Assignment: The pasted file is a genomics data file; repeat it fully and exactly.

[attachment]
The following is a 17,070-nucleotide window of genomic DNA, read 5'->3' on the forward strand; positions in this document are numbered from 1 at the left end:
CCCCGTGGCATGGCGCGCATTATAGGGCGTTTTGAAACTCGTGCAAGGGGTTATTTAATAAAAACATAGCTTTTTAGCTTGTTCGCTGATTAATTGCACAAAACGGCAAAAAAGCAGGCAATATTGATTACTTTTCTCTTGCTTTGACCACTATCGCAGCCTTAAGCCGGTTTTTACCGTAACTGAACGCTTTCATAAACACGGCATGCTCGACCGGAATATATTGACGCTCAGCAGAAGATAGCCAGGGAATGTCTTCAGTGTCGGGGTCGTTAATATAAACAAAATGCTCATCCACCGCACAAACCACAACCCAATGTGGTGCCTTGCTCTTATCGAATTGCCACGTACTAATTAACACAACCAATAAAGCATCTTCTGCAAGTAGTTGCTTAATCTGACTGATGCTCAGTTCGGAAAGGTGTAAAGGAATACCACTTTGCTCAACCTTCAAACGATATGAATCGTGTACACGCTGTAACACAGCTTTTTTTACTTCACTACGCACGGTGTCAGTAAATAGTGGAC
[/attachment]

The following is a 17,070-nucleotide window of genomic DNA, read 5'->3' on the forward strand; positions in this document are numbered from 1 at the left end:
CCCCGTGGCATGGCGCGCATTATAGGGCGTTTTGAAACTCGTGCAAGGGGTTATTTAATAAAAACATAGCTTTTTAGCTTGTTCGCTGATTAATTGCACAAAACGGCAAAAAAGCAGGCAATATTGATTACTTTTCTCTTGCTTTGACCACTATCGCAGCCTTAAGCCGGTTTTTACCGTAACTGAACGCTTTCATAAACACGGCATGCTCGACCGGAATATATTGACGCTCAGCAGAAGATAGCCAGGGAATGTCTTCAGTGTCGGGGTCGTTAATATAAACAAAATGCTCATCCACCGCACAAACCACAACCCAATGTGGTGCCTTGCTCTTATCGAATTGCCACGTACTAATTAACACAACCAATAAAGCATCTTCTGCAAGTAGTTGCTTAATCTGACTGATGCTCAGTTCGGAAAGGTGTAAAGGAATACCACTTTGCTCAACCTTCAAACGATATGAATCGTGTACACGCTGTAACACAGCTTTTTTTACTTCACTACGCACGGTGTCAGTAAATAGTGGAC